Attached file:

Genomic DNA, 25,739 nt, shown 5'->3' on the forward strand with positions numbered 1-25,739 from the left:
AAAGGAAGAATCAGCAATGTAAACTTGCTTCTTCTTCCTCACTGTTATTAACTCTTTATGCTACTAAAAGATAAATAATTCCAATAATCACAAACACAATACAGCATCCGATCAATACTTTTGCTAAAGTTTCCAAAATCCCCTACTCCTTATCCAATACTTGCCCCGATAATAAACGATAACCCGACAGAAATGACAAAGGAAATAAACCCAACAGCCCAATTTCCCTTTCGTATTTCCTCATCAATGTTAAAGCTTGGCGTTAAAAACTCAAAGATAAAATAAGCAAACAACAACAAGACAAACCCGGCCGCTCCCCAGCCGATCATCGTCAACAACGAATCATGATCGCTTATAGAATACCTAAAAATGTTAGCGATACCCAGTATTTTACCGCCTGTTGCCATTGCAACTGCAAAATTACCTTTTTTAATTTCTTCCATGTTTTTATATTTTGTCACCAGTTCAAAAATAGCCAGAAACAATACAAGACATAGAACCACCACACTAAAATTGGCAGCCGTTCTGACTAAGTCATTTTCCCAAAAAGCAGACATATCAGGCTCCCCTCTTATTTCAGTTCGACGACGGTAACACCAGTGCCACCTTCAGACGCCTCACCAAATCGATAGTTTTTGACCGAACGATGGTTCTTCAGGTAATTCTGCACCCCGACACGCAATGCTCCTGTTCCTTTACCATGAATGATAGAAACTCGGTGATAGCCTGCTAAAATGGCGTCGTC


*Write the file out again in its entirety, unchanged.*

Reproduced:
Genomic DNA, 25,739 nt, shown 5'->3' on the forward strand with positions numbered 1-25,739 from the left:
AAAGGAAGAATCAGCAATGTAAACTTGCTTCTTCTTCCTCACTGTTATTAACTCTTTATGCTACTAAAAGATAAATAATTCCAATAATCACAAACACAATACAGCATCCGATCAATACTTTTGCTAAAGTTTCCAAAATCCCCTACTCCTTATCCAATACTTGCCCCGATAATAAACGATAACCCGACAGAAATGACAAAGGAAATAAACCCAACAGCCCAATTTCCCTTTCGTATTTCCTCATCAATGTTAAAGCTTGGCGTTAAAAACTCAAAGATAAAATAAGCAAACAACAACAAGACAAACCCGGCCGCTCCCCAGCCGATCATCGTCAACAACGAATCATGATCGCTTATAGAATACCTAAAAATGTTAGCGATACCCAGTATTTTACCGCCTGTTGCCATTGCAACTGCAAAATTACCTTTTTTAATTTCTTCCATGTTTTTATATTTTGTCACCAGTTCAAAAATAGCCAGAAACAATACAAGACATAGAACCACCACACTAAAATTGGCAGCCGTTCTGACTAAGTCATTTTCCCAAAAAGCAGACATATCAGGCTCCCCTCTTATTTCAGTTCGACGACGGTAACACCAGTGCCACCTTCAGACGCCTCACCAAATCGATAGTTTTTGACCGAACGATGGTTCTTCAGGTAATTCTGCACCCCGACACGCAATGCTCCTGTTCCTTTACCATGAATGATAGAAACTCGGTGATAGCCTGCTAAAATGGCGTCGTC